His dad gave him an appreciation for well-meaning postwar British architecture—Kozerski’s eyes light up at the mention of the Abbey Road estates, a bleak yet invitingly futuristic concrete public-housing megastructure in London. “He spent his entire career telling me, ‘Don’t become an architect because you’ll be poor and unhappy,’ ” he says, with his little grin. “Still poor but not unhappy.”
Despite their success, “the business part is still tough,” says Bonetti. They do some projects for the attention—loss leaders to get more work. “We definitely do a lot of things which aren’t very profitable for us—a few too many,” he says. And that’s when you get paid at all. “You would never try not to pay an engineer. You think it’s sacred, what they do,” he says. “People tend to want to screw us. This big Korean company asked for us to come up with ideas for a new store concept. And then they said they were going with another architect. They open the store with completely our design. Our lawyers said, ‘It’s going to cost too much to fight this thing.’ It sucks.”
More providentially, the shrubbery of Ian Schrager’s penthouse is visible through their office window. They’ve talked to him about projects, and even done the offices of the Gap’s ad agency, Laird & Partners, with its Bakelite wall, in the same office building as his. More important, Schrager introduced them to Barton.
Bonetti says that “we don’t devote much time” to drumming up clients. “We’ve been lucky for now,” he says. “We don’t go to benefits” to troll. Karan had them do her Collections boutique in Tokyo, and they’re working on a “concept” for more DKNY stores. At a party at her beach house, they met gambling mogul Steve Wynn, who asked them to do a nightclub inside his mammoth new Wynn Vegas casino. It’s not going to be built, though. Neither is the restaurant they worked on for Brian McNally, but he recommended them to Diane von Furstenberg when she wanted an instant nightclub built for her and Barry Diller’s wedding fête.
They met Schrager’s lodging nemesis, Andre Balazs, at a party Karan threw for avant-garde architect Zaha Hadid, and are finishing up a vast, Uma-friendly Soho loft for him, with backlit linen walls and “a lot of polyester matte finishes.” They’re doing a second gym for Barton in Chicago, another “retail and showroom concept” for Tod’s, and an apartment in the Time Warner Center.
Headstrong clients like these appreciate their flexibility. “Some people try to sell some conceptual ideas,” says Bonetti. But Peter Marino, from whom they learned so much, “gets right to the heart of it—the small details.” He imitates Marino’s voice: “ ‘When you close the door it’s going to sound like this, it’s going to sound nice.’ All these little things.”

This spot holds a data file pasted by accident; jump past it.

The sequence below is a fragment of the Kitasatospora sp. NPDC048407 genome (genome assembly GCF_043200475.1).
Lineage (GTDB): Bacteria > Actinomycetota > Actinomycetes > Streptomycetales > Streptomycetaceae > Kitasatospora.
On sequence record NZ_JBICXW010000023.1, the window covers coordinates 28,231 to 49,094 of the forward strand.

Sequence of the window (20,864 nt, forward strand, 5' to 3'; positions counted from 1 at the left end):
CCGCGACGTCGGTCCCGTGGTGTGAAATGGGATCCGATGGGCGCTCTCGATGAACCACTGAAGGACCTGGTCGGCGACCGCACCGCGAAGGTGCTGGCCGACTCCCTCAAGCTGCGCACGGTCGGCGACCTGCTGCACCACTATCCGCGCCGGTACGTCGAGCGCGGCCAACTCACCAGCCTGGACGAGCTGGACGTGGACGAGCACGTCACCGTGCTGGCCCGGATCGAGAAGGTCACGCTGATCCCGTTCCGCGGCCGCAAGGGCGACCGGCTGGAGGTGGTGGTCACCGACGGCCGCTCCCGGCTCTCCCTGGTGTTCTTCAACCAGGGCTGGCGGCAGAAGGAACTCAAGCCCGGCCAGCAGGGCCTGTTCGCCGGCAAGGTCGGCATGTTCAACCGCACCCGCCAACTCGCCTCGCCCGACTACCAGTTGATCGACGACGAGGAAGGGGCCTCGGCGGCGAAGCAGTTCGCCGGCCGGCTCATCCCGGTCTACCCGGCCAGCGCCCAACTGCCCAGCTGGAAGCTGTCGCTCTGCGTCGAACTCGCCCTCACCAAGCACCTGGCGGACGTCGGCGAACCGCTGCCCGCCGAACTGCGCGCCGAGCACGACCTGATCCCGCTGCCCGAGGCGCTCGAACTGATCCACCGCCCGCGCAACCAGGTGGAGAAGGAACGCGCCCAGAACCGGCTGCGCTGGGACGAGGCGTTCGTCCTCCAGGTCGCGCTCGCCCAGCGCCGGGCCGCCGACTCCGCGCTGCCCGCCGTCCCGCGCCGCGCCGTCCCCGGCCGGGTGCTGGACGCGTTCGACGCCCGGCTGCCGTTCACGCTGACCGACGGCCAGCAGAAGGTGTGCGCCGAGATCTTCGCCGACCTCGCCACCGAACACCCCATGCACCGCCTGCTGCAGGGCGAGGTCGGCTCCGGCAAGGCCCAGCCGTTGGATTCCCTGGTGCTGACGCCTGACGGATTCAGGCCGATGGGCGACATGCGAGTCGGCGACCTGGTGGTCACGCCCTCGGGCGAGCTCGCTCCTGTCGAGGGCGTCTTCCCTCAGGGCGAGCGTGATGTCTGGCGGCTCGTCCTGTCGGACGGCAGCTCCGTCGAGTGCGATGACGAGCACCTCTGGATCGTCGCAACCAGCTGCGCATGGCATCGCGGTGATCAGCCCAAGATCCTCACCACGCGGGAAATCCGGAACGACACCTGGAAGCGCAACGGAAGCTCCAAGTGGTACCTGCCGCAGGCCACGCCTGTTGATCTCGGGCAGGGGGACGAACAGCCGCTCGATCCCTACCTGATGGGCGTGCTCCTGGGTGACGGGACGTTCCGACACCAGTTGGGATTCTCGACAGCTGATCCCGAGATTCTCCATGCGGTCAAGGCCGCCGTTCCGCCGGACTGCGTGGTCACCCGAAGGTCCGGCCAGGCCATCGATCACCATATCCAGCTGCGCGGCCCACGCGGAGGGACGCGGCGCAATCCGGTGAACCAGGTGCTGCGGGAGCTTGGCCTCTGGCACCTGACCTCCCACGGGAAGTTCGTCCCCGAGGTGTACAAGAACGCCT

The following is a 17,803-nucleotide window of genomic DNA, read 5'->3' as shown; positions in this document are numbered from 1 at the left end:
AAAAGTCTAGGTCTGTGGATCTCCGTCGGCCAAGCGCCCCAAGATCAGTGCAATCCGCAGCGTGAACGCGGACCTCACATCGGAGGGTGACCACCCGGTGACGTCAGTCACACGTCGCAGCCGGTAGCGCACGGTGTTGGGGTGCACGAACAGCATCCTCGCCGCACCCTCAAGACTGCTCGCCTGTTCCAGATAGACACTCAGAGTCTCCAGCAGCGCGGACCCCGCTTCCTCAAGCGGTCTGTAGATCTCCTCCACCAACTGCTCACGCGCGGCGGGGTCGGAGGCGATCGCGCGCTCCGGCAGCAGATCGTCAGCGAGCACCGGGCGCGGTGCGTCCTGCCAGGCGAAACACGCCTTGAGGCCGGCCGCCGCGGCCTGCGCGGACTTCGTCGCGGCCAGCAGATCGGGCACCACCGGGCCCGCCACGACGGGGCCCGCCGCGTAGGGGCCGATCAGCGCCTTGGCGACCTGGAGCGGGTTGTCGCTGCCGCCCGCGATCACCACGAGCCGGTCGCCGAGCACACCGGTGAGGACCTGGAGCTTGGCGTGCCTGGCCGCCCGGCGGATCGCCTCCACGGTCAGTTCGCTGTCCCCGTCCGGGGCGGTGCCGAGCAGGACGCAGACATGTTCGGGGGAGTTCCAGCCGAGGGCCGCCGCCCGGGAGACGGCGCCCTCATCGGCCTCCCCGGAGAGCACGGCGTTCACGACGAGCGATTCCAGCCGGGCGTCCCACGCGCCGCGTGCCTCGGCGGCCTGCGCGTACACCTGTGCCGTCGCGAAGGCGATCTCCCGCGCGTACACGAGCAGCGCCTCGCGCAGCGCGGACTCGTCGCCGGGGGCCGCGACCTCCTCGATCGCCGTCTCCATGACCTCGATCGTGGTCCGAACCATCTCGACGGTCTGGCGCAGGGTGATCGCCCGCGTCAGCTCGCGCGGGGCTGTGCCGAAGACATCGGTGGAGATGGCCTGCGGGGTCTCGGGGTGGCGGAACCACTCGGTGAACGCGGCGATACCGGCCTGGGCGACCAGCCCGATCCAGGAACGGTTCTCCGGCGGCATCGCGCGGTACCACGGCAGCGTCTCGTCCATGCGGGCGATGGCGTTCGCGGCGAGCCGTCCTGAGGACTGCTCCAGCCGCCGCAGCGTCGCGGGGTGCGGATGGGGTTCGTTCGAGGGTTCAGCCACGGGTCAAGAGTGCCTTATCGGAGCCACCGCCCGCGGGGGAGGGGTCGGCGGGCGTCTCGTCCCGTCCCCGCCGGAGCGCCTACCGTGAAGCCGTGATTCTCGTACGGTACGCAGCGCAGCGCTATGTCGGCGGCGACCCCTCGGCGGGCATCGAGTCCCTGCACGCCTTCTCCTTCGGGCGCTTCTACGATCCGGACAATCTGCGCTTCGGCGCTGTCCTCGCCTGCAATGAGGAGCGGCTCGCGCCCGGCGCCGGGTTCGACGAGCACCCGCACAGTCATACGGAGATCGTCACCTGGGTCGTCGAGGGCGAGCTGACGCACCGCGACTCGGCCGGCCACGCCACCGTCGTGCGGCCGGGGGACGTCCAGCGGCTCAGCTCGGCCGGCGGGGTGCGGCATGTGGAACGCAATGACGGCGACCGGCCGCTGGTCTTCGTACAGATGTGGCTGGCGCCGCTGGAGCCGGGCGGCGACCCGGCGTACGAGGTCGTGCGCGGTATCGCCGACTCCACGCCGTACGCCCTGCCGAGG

Barton, who interviewed “a hundred firms” for the Chelsea job, was sold on them partly because of the rough-hewn wooden stair rail in their otherwise cool and precise Collections store. “It’s hand-cut and just the right size,” he says. “You just want to put your hand on it; it feels so good coming down those stairs. You’re so elevated walking up the staircase there.”
His posh fantasy YMCA has to be all about those tactile details. The tile. The superfancy showerhead that sends out a “blade” of water (while “the shower body you could probably find in a prison,” says Bonetti). “There are some firms that you talk to—their ideas were intellectually interesting,” says Barton. “But I don’t come into a gym and have to wrap my brain around a concept. So I get it mentally. Seeing some kind of representational, artistic, high-concept design. I want somebody to come in here and feel really good and not know why. There should be a beauty that everyone gets.”
Barton lives across the street from the Y, at the Chelsea Hotel, with his family. He was never a member, though. We’re standing in the first floor of the building, which is soon to be home to a herd of cardio machines. “I’m trying to create here the fantasy of what I imagine it was like a hundred years ago, and what they probably had in mind.”
The architect’s job is to interpret what he thinks he means by that, to get into his psyche. They recount how, when they talk to Barton, the metaphors are all in movies. The room with the boxing ring will have unfinished walls and a faux-leather floor. Think Fight Club. The dual-level basement with the weights, where the hundred-year-old girders meet the concrete foundation: Aliens. The Turkish bath, Steam. The VIP entrance, GoodFellas.
A marble stairway curves up to what will be the locker rooms and his-and-hers Turkish baths and steam rooms. Bonetti and Kozerski wanted to make the baths coed, but Barton nixed that idea. Barton knows his demographic. They want a “two-pronged experience,” he says. “There’s the part where you work out, which should be as comfortable as a living room, and then where you bathe and change, which should be like the bathroom everybody wishes they had in New York.”
The men’s zone is larger than the women’s. Because of an optical trick with the angle of the walls, the wall-size supergraphics identifying the same-sex entrance, when you get to the top of the stairs, seem to say “men” and “men” when you look at it straight on. They know their demo, too.